If you’d like to offer suggestions or feedback, you can hit the F12 key from within the demo to send comments.

Why Thieves Are So Useful in Into The Inferno

I made a video demonstrating some thief abilities in Into The Inferno.

Today I want to share with you why thieves and classes with thief skills are so special.

You can absolutely win the game without a thief.

But it will be much more expensive.

Number one is the item identification ability, which you can use to identify the random drops you get from killing monsters. It’s based on your intelligence score with a 20 Intelligence having about an 80% chance of success, and failing to identify an item will give your character a headache, which will give a -5 Intelligence penalty. These penalties stack, and they wear off after a while. It’s harder for non-pure-thief classes like mercenary and trickster, think 25% harder or so, but they can still do it.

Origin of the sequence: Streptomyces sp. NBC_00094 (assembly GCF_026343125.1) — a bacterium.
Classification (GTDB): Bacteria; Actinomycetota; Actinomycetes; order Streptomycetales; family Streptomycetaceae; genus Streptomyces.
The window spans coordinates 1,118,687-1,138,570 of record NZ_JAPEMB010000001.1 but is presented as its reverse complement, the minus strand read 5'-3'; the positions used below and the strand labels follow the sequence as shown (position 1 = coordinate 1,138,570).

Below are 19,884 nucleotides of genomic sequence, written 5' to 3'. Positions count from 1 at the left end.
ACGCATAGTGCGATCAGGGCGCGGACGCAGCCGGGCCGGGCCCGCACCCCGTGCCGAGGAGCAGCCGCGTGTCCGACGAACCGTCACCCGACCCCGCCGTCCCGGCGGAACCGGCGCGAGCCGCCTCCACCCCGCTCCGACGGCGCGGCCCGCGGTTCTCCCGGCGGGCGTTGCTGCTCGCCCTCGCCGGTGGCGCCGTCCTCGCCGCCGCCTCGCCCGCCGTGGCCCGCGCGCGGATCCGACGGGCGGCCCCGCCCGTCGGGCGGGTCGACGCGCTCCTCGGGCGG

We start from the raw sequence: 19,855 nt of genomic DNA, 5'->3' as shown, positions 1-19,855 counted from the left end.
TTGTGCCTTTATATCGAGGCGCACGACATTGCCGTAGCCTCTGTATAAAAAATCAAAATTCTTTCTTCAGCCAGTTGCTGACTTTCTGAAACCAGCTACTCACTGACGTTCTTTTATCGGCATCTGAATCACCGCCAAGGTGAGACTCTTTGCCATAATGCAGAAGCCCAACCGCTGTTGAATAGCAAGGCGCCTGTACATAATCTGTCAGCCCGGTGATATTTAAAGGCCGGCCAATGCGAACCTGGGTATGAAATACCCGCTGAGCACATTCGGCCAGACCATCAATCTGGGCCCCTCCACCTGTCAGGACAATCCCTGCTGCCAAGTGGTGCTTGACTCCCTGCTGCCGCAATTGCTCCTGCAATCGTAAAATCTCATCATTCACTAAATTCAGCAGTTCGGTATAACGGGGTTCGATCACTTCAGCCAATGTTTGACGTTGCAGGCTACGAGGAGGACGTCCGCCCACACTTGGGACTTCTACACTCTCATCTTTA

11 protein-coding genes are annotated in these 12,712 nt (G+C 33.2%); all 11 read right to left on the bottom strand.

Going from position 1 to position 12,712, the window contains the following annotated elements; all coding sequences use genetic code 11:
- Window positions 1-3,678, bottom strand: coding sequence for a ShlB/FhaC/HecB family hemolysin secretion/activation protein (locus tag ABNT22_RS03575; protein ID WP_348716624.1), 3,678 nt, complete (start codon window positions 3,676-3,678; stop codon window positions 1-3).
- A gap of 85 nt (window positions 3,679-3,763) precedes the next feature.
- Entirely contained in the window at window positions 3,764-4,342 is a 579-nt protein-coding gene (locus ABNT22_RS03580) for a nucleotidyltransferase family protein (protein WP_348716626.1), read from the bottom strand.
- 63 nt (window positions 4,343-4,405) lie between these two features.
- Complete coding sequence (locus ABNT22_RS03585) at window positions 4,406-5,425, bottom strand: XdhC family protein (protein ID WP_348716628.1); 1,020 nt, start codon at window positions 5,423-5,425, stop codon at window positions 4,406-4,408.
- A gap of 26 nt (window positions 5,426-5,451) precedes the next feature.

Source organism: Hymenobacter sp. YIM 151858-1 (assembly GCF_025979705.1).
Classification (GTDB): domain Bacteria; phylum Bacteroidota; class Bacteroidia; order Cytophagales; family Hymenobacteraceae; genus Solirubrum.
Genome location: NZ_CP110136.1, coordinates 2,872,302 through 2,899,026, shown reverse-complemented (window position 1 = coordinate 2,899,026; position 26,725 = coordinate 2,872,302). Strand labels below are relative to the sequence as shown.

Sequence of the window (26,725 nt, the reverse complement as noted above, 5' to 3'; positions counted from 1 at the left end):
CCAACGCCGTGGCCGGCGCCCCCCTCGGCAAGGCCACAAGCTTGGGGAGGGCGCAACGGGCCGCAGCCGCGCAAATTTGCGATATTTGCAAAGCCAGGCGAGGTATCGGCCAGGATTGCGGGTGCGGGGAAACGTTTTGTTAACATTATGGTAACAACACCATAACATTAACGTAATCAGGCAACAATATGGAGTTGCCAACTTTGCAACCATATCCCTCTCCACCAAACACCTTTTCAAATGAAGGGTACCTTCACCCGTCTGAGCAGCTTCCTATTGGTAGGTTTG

It was designed so that you’ll probably have to fight a couple battles before being able to identify something with a reasonable chance of success again.

You can always pay for identification, or use items without identifying them. But you can’t sell unidentified items, and some items are cursed, and if you equip a cursed item, you can’t remove it without help.

Another thief ability is the ability to hide.

This offers a few benefits.

Hidden characters cannot be attacked in physical combat. They are not immune to spells like fireball, but they can stay hidden and untouched forever, if they keep clicking “hide”.